Helping a Silent Majority Become Squeaky Wheel
By Joel P. Engardio
It’s human nature to ignore things outside the scope of our daily lives -- until we’re directly affected.
Parents discover and decry San Francisco’s confounding school assignment system when their kids turn four.
Homeowners rage against City Hall’s prohibitive and nonsensical regulations when they need to add a bedroom for a second child. The rude awakenings are worse for entrepreneurs trying to grow a small business.
Fans wonder what is taking so long for San Francisco to get a world-class arena when they have to schlep to Oakland or San Jose for basketball games and concerts.
After enough exasperation – usually during a public transportation meltdown -- we declare we’re “mad as hell and won’t take it anymore!”
But then what?
Go to City Hall or the school board and speak your mind? Not if you work during the day or have kids to feed and put to bed in the evening. And good luck if you take time off or pay for a sitter.
Public comment for items can get pushed to any hour or not happen at all. If someone else’s problem takes three hours to resolve, your agenda item is left to languish.
That means the only constituents who get a hearing are the squeaky wheels with nothing else to do but spend their days and nights attending government meetings. It’s unlikely this type of gadfly is a forward-thinker who accepts change.
This explains why so many good ideas get shot down in San Francisco, even in a city with a population as educated, tech-savvy and accomplished as ours. It seems the silent majority of innovators are too busy creating the next revolutionary app to focus on revolutionizing City Hall.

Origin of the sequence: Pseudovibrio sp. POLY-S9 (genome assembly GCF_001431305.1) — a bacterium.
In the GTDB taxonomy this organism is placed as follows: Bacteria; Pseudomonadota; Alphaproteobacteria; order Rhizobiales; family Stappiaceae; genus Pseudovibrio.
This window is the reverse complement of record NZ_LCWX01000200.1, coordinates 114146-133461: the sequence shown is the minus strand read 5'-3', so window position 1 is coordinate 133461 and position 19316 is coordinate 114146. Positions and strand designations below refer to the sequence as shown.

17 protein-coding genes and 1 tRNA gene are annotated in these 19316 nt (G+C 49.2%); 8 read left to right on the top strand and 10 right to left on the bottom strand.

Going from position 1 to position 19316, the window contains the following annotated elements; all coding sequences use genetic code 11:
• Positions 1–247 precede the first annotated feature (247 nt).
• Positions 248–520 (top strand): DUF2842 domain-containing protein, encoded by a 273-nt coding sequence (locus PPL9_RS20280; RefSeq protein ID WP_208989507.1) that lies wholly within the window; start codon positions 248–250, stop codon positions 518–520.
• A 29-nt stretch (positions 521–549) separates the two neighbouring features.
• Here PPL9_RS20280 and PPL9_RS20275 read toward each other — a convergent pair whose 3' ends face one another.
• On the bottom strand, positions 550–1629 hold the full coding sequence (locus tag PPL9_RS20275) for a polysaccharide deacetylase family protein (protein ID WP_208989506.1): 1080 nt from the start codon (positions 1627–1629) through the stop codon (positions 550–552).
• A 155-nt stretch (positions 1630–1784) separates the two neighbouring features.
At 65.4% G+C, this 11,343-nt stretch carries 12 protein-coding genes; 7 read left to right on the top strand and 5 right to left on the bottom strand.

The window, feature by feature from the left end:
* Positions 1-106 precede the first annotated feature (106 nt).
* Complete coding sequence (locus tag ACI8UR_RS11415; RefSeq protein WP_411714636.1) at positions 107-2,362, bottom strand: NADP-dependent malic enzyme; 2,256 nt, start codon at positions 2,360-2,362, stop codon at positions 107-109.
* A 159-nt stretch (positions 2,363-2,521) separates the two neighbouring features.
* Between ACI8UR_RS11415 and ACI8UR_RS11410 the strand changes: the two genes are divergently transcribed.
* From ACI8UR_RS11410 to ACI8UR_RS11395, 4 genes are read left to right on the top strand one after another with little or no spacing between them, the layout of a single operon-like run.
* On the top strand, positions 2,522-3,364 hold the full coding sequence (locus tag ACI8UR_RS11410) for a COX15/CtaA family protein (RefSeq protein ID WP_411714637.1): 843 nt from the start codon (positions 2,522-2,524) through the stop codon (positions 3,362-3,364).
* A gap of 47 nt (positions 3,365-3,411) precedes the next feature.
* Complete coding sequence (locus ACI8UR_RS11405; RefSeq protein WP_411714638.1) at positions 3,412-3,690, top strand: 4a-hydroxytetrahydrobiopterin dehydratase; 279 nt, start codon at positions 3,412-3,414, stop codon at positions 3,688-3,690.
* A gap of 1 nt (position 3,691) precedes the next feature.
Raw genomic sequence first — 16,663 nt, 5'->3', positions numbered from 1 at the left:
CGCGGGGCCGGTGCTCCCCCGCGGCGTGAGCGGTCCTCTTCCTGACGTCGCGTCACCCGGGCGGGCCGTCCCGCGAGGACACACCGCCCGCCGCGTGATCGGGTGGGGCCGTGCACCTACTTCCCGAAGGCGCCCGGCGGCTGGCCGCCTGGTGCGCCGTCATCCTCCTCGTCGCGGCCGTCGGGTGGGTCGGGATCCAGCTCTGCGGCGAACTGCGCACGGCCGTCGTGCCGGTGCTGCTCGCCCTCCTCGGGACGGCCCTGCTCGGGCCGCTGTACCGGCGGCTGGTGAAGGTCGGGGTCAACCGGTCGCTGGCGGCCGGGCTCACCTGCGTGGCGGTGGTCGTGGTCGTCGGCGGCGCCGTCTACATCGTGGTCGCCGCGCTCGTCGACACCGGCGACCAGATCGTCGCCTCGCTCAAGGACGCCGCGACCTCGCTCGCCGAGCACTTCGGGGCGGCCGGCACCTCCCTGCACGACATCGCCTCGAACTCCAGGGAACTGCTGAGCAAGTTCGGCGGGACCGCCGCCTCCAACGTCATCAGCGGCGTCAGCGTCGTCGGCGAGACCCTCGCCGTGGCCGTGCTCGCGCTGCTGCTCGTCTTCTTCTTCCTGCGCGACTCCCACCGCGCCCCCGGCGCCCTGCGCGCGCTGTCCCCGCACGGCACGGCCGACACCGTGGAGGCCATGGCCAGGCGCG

But what if you could watch government meetings on streaming video from your phone wherever you are, give public comment via Skype and be guaranteed an agenda item would be heard at a certain time?
The technology certainly exists in San Francisco to bring city government into the 21st Century, but is there enough political will to make it happen? A flood of previously unengaged residents easily connecting with City Hall could transform San Francisco into a place of true progress. Yet change of that magnitude is scary for everyone invested in the current balance of power.
“If we depend on government to reform itself, we will be waiting a long time,” said David Lee, a political science lecturer at San Francisco State University.
So Lee and students in his “American Government” class decided to write the Open Government Act and put it on the November ballot. It will require all public meetings be streamed online live, allow residents to remotely comment and set exact times for agenda items.
They have until July 6 to gather nearly 10,000 valid signatures to qualify for the ballot. The effort is sponsored by the Chinese American Voters Education Committee, which Lee directs. Donors have contributed about $15,000.
Selena Weng, 16, is a summer intern on the campaign. The Lowell High School student joined after her experience asking the school board to let her continue taking advanced math instead of the new common core classes.
“I tried to speak at the meeting, but everything got pushed back a couple hours and they ran out of time,” Weng said. “I felt like my voice wasn’t heard. It was disappointing.”
Fawwaz Fikkeri, 22, took Lee’s class last semester. Originally from Malaysia, Fikkeri said he continues to gather signatures because he wants to stay in San Francisco after graduation and this initiative is how he can help make it a better city.
The students realize not everyone will support their initiative if it gets on the ballot. They just hope more San Franciscans are willing to embrace the future than oppose it.